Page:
Solid Forms of Pharmaceutical Molecules

  • Bohumil KratochvílEmail author
Part of the Hot Topics in Thermal Analysis and Calorimetry book series (HTTC, volume 8)


A drug discovery is characterized by two stages. The first in terms of time is called “lead structure”, followed by a so called “drug candidate” stage. The lead structure stage involves selecting the optimum molecule of the pharmaceutical, while drug candidate stage means selecting the optimum solid form. Usually, five to ten candidates pass to the drug candidate stage and the result is the selection of the final solid API (Active Pharmaceutical Ingredience) for the ensuing formulation of the solid dosage form. The lead structure stage concerns only the discovery of the original drug, the drug candidate stage may concern also generics (a drug which is bioequivalent with original and is produced and distributed after the patent protection of the original).


Ergot Alkaloid Mandelic Acid Pharmaceutical Substance Stable Polymorph Patent Litigation 
These keywords were added by machine and not by the authors. This process is experimental and the keywords may be updated as the learning algorithm improves.



This chapter was written in the framework of the project MSM 2B08021 of the Ministry of Education of the Czech Republic.


  1. 1.
    Hájková M, Kratochvíl B, Rádl S (2008) Atorvastatin – the world’s best selling drug. Chem Listy 102:3–14Google Scholar
  2. 2.
    Childs SL, Hardcastle KI (2007) Cocrystals of piroxicam with carboxylic acid. Cryst Growth Des 7:1291–1304CrossRefGoogle Scholar
  3. 3.
    Bingham AL, Hughes DS, Hursthouse MB, Lancaster RW, Tavener S, Threlfall TL (2001) Over one hundred solvates of sulfathiazole. Chem Commun 7:603–604CrossRefGoogle Scholar
  4. 4.
  5. 5.
  6. 6.
    Bernstein J (2002) Polymorphism in molecular crystals. Oxford University Press, New York, p 298Google Scholar
  7. 7.
    Bauer J, Sponton S, Henry R, Quick J, Dziki W, Porter W, Morfia J (2001) Ritonavir: an extraordinary example of conformational polymorphism. Pharm Res 18:859–866CrossRefGoogle Scholar
  8. 8.
    Pudipeddi M, Serajuddin ATM (2005) Trends in solubility of polymorphs. J Pharm Sci 94:929–939CrossRefGoogle Scholar
  9. 9.
    Bond AD, Boese R, Desiraju GR (2007) On the polymorphism of aspirin. Angew Chem Int Ed 46:615–617CrossRefGoogle Scholar
  10. 10.
    Steiner T, Kellner G (1994) Crystalline beta-cyclodextrin hydrate at various humidites - fast, continuous, and reversible dehydration studies by X-ray diffraction. J Am Chem Soc 116:5122–5128CrossRefGoogle Scholar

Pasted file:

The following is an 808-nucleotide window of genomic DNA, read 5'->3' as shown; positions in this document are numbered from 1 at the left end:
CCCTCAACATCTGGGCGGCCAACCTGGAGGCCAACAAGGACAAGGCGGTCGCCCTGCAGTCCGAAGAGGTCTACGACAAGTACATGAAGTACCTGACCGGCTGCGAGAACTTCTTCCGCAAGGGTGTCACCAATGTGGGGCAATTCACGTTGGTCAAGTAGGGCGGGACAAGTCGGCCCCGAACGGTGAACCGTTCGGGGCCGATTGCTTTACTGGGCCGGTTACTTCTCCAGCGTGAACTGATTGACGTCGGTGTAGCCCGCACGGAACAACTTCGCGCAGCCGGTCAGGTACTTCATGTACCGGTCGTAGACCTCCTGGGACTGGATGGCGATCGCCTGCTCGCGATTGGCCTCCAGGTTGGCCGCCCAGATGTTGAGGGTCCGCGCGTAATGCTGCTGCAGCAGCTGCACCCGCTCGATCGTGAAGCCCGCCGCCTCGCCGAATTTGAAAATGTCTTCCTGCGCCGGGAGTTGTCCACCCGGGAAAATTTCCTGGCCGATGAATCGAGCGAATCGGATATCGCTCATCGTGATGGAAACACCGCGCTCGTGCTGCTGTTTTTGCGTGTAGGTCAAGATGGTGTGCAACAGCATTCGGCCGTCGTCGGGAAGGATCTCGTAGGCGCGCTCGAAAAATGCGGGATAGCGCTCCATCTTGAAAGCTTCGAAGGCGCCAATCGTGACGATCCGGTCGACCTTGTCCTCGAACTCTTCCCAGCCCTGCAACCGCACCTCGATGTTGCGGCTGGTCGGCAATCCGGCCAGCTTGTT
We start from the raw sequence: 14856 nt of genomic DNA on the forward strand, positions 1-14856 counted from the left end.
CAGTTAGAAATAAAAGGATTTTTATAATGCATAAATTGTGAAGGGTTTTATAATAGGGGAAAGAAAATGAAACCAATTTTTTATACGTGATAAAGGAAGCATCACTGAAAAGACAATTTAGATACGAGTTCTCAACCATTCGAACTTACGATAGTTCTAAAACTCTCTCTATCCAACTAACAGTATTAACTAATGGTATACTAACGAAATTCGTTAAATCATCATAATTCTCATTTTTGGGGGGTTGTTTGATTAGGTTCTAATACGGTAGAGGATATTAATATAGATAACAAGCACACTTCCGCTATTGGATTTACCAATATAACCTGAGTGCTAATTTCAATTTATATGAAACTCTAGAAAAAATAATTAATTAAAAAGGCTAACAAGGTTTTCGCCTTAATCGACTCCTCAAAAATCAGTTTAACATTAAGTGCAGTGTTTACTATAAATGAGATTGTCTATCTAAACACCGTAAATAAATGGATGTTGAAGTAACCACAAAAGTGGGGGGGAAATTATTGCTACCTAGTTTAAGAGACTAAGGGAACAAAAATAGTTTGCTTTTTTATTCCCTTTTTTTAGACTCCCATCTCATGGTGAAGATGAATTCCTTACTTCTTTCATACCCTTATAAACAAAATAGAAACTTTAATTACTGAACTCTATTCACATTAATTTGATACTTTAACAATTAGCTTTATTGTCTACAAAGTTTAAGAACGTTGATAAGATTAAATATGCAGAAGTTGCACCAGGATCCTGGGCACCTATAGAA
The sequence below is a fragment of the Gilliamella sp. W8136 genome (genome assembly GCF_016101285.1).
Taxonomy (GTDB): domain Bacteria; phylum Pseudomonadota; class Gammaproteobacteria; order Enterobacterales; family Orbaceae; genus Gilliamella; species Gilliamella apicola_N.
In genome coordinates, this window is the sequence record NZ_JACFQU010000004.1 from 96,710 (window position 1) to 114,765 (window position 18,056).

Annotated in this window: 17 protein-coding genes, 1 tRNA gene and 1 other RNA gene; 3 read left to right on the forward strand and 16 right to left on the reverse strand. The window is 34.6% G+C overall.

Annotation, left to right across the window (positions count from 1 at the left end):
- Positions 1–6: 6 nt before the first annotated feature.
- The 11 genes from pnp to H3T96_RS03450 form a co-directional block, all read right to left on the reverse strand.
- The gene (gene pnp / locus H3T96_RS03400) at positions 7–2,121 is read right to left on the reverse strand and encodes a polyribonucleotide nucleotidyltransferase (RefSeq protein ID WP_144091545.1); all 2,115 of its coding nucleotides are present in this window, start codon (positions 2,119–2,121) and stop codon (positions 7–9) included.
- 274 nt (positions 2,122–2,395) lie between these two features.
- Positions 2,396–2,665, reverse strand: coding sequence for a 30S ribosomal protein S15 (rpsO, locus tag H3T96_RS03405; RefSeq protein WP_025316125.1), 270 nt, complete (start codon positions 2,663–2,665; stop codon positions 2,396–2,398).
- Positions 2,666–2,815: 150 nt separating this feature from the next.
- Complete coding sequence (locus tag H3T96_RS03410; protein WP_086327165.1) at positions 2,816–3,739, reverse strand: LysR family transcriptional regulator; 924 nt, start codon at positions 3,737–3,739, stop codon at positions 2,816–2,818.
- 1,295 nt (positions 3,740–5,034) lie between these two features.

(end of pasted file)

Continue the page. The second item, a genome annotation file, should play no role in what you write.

11. 11.
    Etter MC, Urbanczyk-Lipkowska Z, Zia-Ebrahimi M, Panunto TW (1990) Hydrogen bond directed cocrystallization and molecular recognition properties of diarylureas. J Am Chem Soc 112:8415–8426CrossRefGoogle Scholar
  12. 12.
    Hušák M, Kratochvíl B, Císařová I, Cvak L, Jegorov A, Böhm S (2002) Crystal forms of semisynthetic ergot alkaloid terguride. Collect Czech Chem Commun 67:479–489CrossRefGoogle Scholar
  13. 13.
    Stahl PH, Wermuth CG (eds) (2002) Handbook of pharmaceutical salts: properties, selection, and use. Wiley-VCH, WeinheimGoogle Scholar
  14. 14.
  15. 15.
    Vishweshwar P, McMahon JA, Bis JA, Zaworotko MJ (2006) Pharmaceutical co-crystals. J Pharm Sci 95:499–516CrossRefGoogle Scholar
  16. 16.
    Childs SL, Stahly PG, Park A (2007) The salt-cocrystal continuum: the influence of crystal structure on ionization state. Mol Pharm 4:323–338CrossRefGoogle Scholar
  17. 17.
    Schultheiss N, Newman A (2009) Pharmaceutical cocrystals and their physicochemical properties. Cryst Growth Des 9:2950–2967CrossRefGoogle Scholar
  18. 18.
    Morissete SL, Almarsson Ő, Peterson ML, Remenar J, Read M, Lemmo A, Ellis S, Cima MJ, Gardner CR (2004) High-throughput crystallization: polymorphs, salts, co-crystals and solvates of pharmaceutical solids. Adv Drug Deliv Rev 56:275–300CrossRefGoogle Scholar
  19. 19.
    Hickey MB, Peterson ML, Scoppettuolo LA, Morisette SL, Vetter A, Guzman H, Remenar JF, Zhang Z, Tawa MD, Haley S, Zaworotko MJ, Almarsson O (2007) Performance comparison of a co-crystal of carbamazepine with marketed product. Eur J Pharm Biopharm 67:112–119CrossRefGoogle Scholar
  20. 20.
    Zaworotko MJ (2008) Crystal engineering of cocrystals and their relevance to pharmaceuticals and solid-state chemistry. In: XXI congress of the international union of crystallography, Book of Abstracts C11. OsakaGoogle Scholar
  21. 21.
    Jones W (2009) Multicomponent crystals in the development of new solid forms of pharmaceuticals. In: 25. European Crystallographic Meeting (ECM 25), Abstracts p. 102. IstanbulGoogle Scholar
  22. 22.
    Hilfiker R (ed) (2006) Polymorphism in the pharmaceutical industry. Wiley-VCH Verlag, WeinheimGoogle Scholar
  23. 23.
    Křen V et al (1997) Glycosylation of silybin. J Chem Soc, Perkin Trans 17:2467–2974Google Scholar
  24. 24.
    Nagarajan R (1993) Structure-activity relationship of vancomycin-type glycopeptide antibiotics. J Antibiot 46:1181–1195CrossRefGoogle Scholar
  25. 25.
    Hancoek BC, Zografi G (1997) Characteristics and significance of amorphous state in pharmaceutical systems. J Pharm Sci 86:1–12CrossRefGoogle Scholar
  26. 26.
    Teva Pharmaceutical Industries Ltd Patent WO 01/36384 A1Google Scholar
  27. 27.
    Accolate (2008)
  28. 28.
    Accupro (Accupril) (2008)
  29. 29.
  30. 30.
  31. 31.
  32. 32.
  33. 33.
    Parthasaradhi et al Novel polymorphs of imatinib mesylate. Patent US2005/0234069A1Google Scholar

Copyright information

© Springer Science+Business Media B.V. 2011

Authors and Affiliations

  1. 1.Prague Institute of Chemical TechnologyPraha 6Czech Republic

Personalised recommendations